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Burger reviews in the Milwaukee area.

Milwaukee: Steakhouse Burgers in Casual Setting at Jake's Burger

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[Photographs: Lacey Muszynski]

Jake's Burger

18905 W Capitol Dr # 110, Brookfield WI (map); 262-781-1110; jakesburger.com
Cooking Method: Griddled
Short Order: Steak-like, half pound patties ground fresh from short rib, brisket and sirloin hold their own against great toppings
Want Fries With That? Fries here seem more like a filler than anything, especially since they got rid of their homemade chips
Price: Jake's burger, $9.95; Wisconsin burger, $10.95; extra patty, $3.95; fries, $3.75; side of pickles, $1.95; Spiked chocolate shake, $7

Jake's Burger in Brookfield has one of the best fancy-pants burgers in the Milwaukee area. Owners Jake and Karen Repogle also own Jake's Steakhouse in Pewaukee, and have been serving their fantastic burger there for many years. Moving this burger into a casual joint seemed a little out of place, though, like taking a steakburger out of its natural, upscale habitat.

Despite the slight identity crisis, one burger stood out: the Jake's burger. The best part was the beef, as it should be. You'd hope Jake's know what they're doing when it comes to beef since they come from a steakhouse background, and it's obvious that they do—at least, when they cook it properly (more on that later). The half-pound patties are ground short rib, brisket, and sirloin for optimum flavor and fat content. Knowing that, I ordered it medium rare, and it paid off.

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The beef was coarsely ground and packed just enough to stay together during bites. Seasoning was simple, just salt and lots of sharp black pepper, enough that I could taste it distinctly when breaking off bits of meat to taste on its own. Biting into the burger was like biting into an ultra-tender steak that melted in your mouth.

Complementing the beef on the Jake's burger was cheddar (which largely disappeared), haystack onion strings, butter lettuce, oven roasted tomatoes, and a special sauce. For once, the lettuce wasn't an afterthought that I immediately picked off; the firm lettuce held its shape and crunch, a good foil to the beef. The tomatoes had a concentrated tomato flavor from the roasting, but fell apart and weren't that noticeable. The special sauce, which was more mayonnaise than ketchup, added just the right amount of sweetness and tang to the burger. Normally I'm iffy on Thousand Island-type sauces, but this one has me hooked.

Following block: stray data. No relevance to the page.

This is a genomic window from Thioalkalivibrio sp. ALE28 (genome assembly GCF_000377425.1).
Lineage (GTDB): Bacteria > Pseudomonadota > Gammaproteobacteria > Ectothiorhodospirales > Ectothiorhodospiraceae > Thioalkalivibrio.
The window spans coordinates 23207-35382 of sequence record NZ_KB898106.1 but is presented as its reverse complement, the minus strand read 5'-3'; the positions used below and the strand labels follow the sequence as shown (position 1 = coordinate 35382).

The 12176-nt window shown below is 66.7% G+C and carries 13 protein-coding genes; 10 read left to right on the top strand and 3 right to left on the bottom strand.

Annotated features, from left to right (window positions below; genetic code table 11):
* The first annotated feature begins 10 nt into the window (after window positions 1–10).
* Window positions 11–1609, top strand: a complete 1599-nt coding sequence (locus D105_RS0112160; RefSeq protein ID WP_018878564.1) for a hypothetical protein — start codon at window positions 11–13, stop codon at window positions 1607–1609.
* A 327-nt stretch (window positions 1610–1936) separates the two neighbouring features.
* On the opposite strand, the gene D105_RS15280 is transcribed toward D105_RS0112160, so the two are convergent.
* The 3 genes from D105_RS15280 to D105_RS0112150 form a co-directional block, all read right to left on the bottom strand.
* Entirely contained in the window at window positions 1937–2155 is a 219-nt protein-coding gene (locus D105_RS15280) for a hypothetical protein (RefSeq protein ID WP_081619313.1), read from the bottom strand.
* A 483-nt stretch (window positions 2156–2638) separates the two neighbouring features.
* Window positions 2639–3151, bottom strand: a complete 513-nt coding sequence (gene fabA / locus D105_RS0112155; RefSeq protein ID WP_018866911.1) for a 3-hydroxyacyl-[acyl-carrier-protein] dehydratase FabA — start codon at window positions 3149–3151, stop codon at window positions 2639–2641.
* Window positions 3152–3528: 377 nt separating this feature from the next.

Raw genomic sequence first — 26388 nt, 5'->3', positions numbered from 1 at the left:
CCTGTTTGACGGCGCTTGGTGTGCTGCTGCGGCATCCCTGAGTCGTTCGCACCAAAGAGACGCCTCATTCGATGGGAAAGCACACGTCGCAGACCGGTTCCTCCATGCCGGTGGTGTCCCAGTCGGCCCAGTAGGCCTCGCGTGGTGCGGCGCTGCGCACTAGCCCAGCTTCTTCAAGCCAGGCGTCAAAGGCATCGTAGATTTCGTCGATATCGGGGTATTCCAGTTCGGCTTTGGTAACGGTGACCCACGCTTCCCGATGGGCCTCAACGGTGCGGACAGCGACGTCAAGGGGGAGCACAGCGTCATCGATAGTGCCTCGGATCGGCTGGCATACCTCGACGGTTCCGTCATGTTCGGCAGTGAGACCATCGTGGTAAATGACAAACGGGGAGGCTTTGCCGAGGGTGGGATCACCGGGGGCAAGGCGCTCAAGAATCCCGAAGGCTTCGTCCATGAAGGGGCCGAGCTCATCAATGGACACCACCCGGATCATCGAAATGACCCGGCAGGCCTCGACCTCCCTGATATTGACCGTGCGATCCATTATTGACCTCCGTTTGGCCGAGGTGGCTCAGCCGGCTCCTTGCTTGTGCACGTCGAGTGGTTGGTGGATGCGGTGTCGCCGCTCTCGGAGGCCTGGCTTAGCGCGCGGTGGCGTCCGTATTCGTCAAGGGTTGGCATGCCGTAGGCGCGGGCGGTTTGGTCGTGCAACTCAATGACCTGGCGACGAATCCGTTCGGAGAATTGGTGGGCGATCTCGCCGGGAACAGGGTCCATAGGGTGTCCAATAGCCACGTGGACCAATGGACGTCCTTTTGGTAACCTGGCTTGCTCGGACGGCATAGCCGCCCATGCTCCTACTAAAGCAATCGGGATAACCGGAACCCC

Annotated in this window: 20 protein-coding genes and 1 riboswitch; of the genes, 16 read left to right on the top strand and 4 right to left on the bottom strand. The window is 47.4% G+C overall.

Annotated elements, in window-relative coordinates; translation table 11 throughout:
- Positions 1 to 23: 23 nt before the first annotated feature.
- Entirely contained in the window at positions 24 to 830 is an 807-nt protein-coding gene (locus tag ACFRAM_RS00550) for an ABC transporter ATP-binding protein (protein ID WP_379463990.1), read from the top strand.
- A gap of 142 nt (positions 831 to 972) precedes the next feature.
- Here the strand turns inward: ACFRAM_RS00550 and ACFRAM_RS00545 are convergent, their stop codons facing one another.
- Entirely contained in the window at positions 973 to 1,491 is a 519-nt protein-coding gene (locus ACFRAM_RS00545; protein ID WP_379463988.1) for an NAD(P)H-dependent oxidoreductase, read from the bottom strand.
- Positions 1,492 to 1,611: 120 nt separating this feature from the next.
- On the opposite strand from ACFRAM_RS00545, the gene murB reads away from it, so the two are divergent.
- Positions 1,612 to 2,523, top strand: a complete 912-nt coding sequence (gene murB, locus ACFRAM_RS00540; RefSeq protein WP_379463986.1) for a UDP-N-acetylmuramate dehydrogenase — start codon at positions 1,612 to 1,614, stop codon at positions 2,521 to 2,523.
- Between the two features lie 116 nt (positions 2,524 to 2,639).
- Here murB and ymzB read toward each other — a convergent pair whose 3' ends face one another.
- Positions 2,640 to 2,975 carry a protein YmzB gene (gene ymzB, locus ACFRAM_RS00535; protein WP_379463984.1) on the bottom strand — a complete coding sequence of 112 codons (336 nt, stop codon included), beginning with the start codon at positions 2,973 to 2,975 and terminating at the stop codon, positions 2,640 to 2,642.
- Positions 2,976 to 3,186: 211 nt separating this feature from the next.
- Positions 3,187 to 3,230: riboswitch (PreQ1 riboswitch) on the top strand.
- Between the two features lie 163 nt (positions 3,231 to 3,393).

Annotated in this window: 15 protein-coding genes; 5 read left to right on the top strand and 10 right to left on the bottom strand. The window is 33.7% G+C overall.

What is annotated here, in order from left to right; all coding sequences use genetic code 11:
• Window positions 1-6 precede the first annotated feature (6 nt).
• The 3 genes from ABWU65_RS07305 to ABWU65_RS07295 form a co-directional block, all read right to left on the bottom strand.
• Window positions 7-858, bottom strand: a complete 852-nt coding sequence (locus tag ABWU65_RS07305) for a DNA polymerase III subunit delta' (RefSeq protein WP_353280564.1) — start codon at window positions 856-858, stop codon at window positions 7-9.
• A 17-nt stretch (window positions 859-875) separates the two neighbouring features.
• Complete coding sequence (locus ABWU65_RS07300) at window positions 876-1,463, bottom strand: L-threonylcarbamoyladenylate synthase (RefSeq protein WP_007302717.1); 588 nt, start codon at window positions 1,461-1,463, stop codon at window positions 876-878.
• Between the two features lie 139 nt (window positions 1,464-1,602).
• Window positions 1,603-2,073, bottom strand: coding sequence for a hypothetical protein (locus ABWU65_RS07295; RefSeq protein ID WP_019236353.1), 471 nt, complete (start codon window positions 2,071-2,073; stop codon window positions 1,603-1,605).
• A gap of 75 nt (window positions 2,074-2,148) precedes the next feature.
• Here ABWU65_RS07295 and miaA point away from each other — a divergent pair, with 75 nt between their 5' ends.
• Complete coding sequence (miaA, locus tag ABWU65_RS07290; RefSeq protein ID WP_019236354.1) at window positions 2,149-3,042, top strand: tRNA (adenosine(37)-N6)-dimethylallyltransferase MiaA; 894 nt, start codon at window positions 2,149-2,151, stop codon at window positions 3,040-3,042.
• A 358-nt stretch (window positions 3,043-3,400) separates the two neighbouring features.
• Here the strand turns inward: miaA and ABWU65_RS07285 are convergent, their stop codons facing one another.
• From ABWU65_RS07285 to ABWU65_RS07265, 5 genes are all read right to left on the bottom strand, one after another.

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What made the Jake's burger so good, besides the combination of flavors and textures in the toppings, was that the beef was cooked medium rare, like a good steak should be. The patties on the Wisconsin burger, however, were cooked well past the medium that's listed as standard on the menu and into well done, dry and mealy territory. Since I ordered it as a behemoth double, it was a huge waste of quality beef. (I suspect that many of the patrons think they want a medium burger, when actually they'd prefer it more well done, hence why the standard "medium" was really not.)

The beer cheese sauce on the Wisconsin had a great sharp flavor, but because it's a sauce, as soon as you take a bite, it oozes out and essentially disappears from the burger all together. If you order this burger, order the sauce on the side for dipping. Not only does it make it less messy, you'll probably taste it better as well.

Buns on both burgers were good, standard sesame seed buns. I wish they had been bigger, though. Even on the single burger, the bun was almost a joke and didn't do much in the way of holding anything together. The pickle chips are homemade with lots of mustard seed and fresh dill and can also be ordered as a side.

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Side were pretty disappointing, especially compared to the quality of the Jake's burger. Fries were thick cut, skin-on, but weren't made in-house and needed seasoning. I was really expecting house-made fries. Potato chips, which had gotten good reviews in the past, were no longer on the menu...except that they were. Instead of crossing them out, they added an "out of stock" stamp to some of the menus, prompting us to ask what the deal was. Strange, and I bet the servers are sick of being asked about them. Spiked shakes make a nice dessert, or, let's be honest, water alternative.

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We had some hiccups with service and noticed others did too. There was a 40 minute wait on a Wednesday night, so people were sitting at the small bar while waiting. Every time a table was ready, the hostess would ask the party if they had taken care of their bar tab yet, something I've never seen before. In every instance, the hostess waited while people squared up, even telling one party that it was not allowed to simply add the bar tab to their food bill. (Servers had no problem with spiked shakes, so the issue was not underage servers.) Luckily, the problems didn't go past the host or bartender, as our server was great.

This burger joint definitely caters to the upper class neighborhood it's located in, and if you can get past some rough spots, and be sure to order your burger rare, then you're in for a real treat.

About the author: Lacey Muszynski is an editor, freelance writer and restaurant reviewer from Milwaukee, WI. When she's not burgerblogging on AHT, she might be updating her food blog, making fun of the Food Network, or wondering what her art degree has to do with all of this. Her idols growing up included Martin Yan, Chairman Kaga, and whoever was on Great Chefs, Great Cities that day.

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